- Current Issue
SIGN IN to access Harper’s Magazine
Need to create a login? Want to change your email address or password? Forgot your password?
1. Sign in to Customer Care using your account number or postal address.
2. Select Email/Password Information.
3. Enter your new information and click on Save My Changes.
Subscribers can find additional help here. Not a subscriber? Subscribe today!
As Congress debated the historic financial rescue package on Oct. 3, the world economy was hanging in the balance. The House already had rejected Treasury Secretary Henry Paulson’s emergency $700 billion banking bailout plan. The Senate, hoping to get the House to relent, added $110 billion in “sweeteners” and sent the bill back.
One of those sweeteners jumped out at Rep. Marcy Kaptur (D-Ohio). It would permit Puerto Rico and the U.S. Virgin Islands to pocket $192 million in federal excise taxes collected from rum-makers in those territories. “Madam speaker, the Senate’s response to the House rejection of the Paulson plan was to add more spending. So we got tax breaks for rum,” Kaptur said from the well of the House. “You’ve got it right. R-U-M.”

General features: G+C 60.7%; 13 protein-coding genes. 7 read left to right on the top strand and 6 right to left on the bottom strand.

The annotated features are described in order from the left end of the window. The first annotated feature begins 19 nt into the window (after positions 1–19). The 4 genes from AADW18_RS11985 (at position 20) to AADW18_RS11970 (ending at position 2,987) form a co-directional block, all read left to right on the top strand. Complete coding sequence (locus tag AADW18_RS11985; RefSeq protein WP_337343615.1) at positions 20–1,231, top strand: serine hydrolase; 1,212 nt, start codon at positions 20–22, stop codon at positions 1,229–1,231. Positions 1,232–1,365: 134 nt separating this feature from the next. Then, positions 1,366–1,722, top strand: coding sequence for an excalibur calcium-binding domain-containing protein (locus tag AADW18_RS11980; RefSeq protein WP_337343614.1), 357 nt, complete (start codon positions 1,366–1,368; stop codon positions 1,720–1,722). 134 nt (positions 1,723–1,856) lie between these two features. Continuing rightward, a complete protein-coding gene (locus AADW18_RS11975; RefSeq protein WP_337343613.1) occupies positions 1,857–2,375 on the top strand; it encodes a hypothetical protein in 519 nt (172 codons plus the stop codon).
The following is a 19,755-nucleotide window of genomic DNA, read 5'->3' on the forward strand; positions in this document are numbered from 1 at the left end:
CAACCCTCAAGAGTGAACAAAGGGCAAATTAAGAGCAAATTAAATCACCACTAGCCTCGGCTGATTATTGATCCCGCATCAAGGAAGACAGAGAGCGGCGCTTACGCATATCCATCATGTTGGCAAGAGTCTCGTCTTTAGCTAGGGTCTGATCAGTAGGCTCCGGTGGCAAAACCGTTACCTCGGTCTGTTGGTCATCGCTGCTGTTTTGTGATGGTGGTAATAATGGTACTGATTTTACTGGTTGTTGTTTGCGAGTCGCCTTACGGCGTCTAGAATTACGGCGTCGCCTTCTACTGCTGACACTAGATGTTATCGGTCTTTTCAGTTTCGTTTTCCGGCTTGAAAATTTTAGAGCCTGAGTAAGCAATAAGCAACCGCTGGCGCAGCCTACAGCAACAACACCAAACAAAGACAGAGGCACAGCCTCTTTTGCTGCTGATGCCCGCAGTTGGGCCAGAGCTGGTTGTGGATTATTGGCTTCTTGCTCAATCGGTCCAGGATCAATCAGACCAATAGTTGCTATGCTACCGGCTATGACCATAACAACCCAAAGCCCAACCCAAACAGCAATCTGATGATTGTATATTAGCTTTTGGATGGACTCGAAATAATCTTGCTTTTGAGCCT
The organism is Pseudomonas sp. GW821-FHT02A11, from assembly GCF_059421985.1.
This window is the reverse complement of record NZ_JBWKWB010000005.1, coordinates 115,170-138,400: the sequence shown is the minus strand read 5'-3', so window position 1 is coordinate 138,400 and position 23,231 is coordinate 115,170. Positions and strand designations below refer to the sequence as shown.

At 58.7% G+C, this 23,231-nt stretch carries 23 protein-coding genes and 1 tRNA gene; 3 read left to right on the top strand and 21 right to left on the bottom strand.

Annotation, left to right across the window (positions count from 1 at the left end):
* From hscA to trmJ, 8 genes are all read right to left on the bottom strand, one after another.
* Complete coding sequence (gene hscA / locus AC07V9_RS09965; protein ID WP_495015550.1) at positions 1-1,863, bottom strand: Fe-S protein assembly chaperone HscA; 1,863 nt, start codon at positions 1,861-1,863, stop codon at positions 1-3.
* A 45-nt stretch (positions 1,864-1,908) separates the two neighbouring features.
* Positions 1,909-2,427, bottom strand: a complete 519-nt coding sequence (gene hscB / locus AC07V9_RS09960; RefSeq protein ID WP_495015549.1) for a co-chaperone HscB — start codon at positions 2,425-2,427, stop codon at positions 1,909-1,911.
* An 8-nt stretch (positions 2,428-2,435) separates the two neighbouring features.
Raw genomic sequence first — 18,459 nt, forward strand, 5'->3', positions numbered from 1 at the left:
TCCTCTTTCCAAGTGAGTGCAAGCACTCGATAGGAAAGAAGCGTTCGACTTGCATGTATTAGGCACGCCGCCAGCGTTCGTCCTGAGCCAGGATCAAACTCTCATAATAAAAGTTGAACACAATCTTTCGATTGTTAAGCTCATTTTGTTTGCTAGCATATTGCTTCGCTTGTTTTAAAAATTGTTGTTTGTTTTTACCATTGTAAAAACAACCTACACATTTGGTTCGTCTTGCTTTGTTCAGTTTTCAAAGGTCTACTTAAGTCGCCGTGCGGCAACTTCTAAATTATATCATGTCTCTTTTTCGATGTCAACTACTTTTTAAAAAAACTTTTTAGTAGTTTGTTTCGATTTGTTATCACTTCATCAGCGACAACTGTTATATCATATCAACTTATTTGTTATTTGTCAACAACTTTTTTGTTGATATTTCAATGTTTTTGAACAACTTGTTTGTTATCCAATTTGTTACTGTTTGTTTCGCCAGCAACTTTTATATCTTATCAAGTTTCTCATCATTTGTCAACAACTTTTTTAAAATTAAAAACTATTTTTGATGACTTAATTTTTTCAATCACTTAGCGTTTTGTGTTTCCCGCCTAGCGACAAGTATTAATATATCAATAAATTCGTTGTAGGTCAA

Lobbyists for Bacardi and Captain Morgan, the two most popular rum brands in America, howled in protest at the suggestion the money would go to rum-makers. The provision does not give money to Bacardi and Captain Morgan, they said. It gives it to Puerto Rico and the Virgin Islands to build up their economies in hopes of averting the need for larger financial handouts from the mainland, they argued…[But] when ProPublica looked closer, it found that a significant share of the $192 million will indeed go to rum-makers as marketing subsidies and production incentives.
More from Ken Silverstein:
Perspective — October 23, 2013, 8:00 am
How pro-oil Louisiana politicians have shaped American environmental policy
Postcard — October 16, 2013, 8:00 am
A trip to one of the properties at issue in Louisiana’s oil-pollution lawsuits
Estimated acres of forest Henry David Thoreau burned down in 1844 trying to cook fish he had caught for dinner:
The bombardier beetle, which can fire liquid at its enemies from its rear end at up to 300 squirts per second, was being scrutinized in the hope of building a better airplane engine.
London Fire Brigade investigators blamed a building fire in South London on a bird that carried a lit cigarette to its rooftop nest. “Smokers,” said neighborhood baker Richard Scroggs. “What can you say?”
Subscribe to the Weekly Review newsletter. Don’t worry, we won’t sell your email address!
“American politics has often been an arena for angry minds.”